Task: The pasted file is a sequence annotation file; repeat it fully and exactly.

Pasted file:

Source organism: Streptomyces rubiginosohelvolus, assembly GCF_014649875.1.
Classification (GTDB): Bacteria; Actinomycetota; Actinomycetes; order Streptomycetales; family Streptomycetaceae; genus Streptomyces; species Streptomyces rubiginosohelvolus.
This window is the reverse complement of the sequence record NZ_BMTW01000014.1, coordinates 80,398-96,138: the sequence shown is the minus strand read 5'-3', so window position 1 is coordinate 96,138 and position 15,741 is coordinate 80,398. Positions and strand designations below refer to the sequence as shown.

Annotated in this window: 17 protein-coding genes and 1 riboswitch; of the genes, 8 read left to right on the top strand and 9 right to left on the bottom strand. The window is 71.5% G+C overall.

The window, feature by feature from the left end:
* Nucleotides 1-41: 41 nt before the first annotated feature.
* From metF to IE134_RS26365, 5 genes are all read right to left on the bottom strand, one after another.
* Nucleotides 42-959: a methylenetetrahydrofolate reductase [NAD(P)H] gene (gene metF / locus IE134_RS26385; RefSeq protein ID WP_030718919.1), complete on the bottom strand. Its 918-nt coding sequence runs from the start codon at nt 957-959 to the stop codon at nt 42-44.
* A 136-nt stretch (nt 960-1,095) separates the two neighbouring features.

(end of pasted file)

Source organism: Streptomyces rubiginosohelvolus, assembly GCF_014649875.1.
Classification (GTDB): Bacteria; Actinomycetota; Actinomycetes; order Streptomycetales; family Streptomycetaceae; genus Streptomyces; species Streptomyces rubiginosohelvolus.
This window is the reverse complement of the sequence record NZ_BMTW01000014.1, coordinates 80,398-96,138: the sequence shown is the minus strand read 5'-3', so window position 1 is coordinate 96,138 and position 15,741 is coordinate 80,398. Positions and strand designations below refer to the sequence as shown.

Annotated in this window: 17 protein-coding genes and 1 riboswitch; of the genes, 8 read left to right on the top strand and 9 right to left on the bottom strand. The window is 71.5% G+C overall.

The window, feature by feature from the left end:
* Nucleotides 1-41: 41 nt before the first annotated feature.
* From metF to IE134_RS26365, 5 genes are all read right to left on the bottom strand, one after another.
* Nucleotides 42-959: a methylenetetrahydrofolate reductase [NAD(P)H] gene (gene metF / locus IE134_RS26385; RefSeq protein ID WP_030718919.1), complete on the bottom strand. Its 918-nt coding sequence runs from the start codon at nt 957-959 to the stop codon at nt 42-44.
* A 136-nt stretch (nt 960-1,095) separates the two neighbouring features.